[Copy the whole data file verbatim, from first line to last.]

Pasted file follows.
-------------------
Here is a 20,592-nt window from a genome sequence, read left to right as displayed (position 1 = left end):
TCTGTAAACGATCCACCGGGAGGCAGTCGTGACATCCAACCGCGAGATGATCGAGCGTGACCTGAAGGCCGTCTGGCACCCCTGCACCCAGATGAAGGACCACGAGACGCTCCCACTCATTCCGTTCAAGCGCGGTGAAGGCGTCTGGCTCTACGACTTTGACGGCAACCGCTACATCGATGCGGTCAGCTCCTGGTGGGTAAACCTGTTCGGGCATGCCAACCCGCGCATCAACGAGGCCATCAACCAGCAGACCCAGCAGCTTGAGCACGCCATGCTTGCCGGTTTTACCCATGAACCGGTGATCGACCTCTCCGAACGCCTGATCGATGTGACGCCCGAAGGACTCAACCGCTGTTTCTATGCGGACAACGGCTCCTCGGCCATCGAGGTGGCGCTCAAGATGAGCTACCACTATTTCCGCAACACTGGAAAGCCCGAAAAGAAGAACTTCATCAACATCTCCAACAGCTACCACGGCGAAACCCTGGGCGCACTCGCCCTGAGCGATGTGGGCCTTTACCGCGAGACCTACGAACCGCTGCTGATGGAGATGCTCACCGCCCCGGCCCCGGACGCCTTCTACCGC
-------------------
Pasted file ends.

Here is a 20,592-nt window from a genome sequence, read left to right as displayed (position 1 = left end):
TCTGTAAACGATCCACCGGGAGGCAGTCGTGACATCCAACCGCGAGATGATCGAGCGTGACCTGAAGGCCGTCTGGCACCCCTGCACCCAGATGAAGGACCACGAGACGCTCCCACTCATTCCGTTCAAGCGCGGTGAAGGCGTCTGGCTCTACGACTTTGACGGCAACCGCTACATCGATGCGGTCAGCTCCTGGTGGGTAAACCTGTTCGGGCATGCCAACCCGCGCATCAACGAGGCCATCAACCAGCAGACCCAGCAGCTTGAGCACGCCATGCTTGCCGGTTTTACCCATGAACCGGTGATCGACCTCTCCGAACGCCTGATCGATGTGACGCCCGAAGGACTCAACCGCTGTTTCTATGCGGACAACGGCTCCTCGGCCATCGAGGTGGCGCTCAAGATGAGCTACCACTATTTCCGCAACACTGGAAAGCCCGAAAAGAAGAACTTCATCAACATCTCCAACAGCTACCACGGCGAAACCCTGGGCGCACTCGCCCTGAGCGATGTGGGCCTTTACCGCGAGACCTACGAACCGCTGCTGATGGAGATGCTCACCGCCCCGGCCCCGGACGCCTTCTACCGC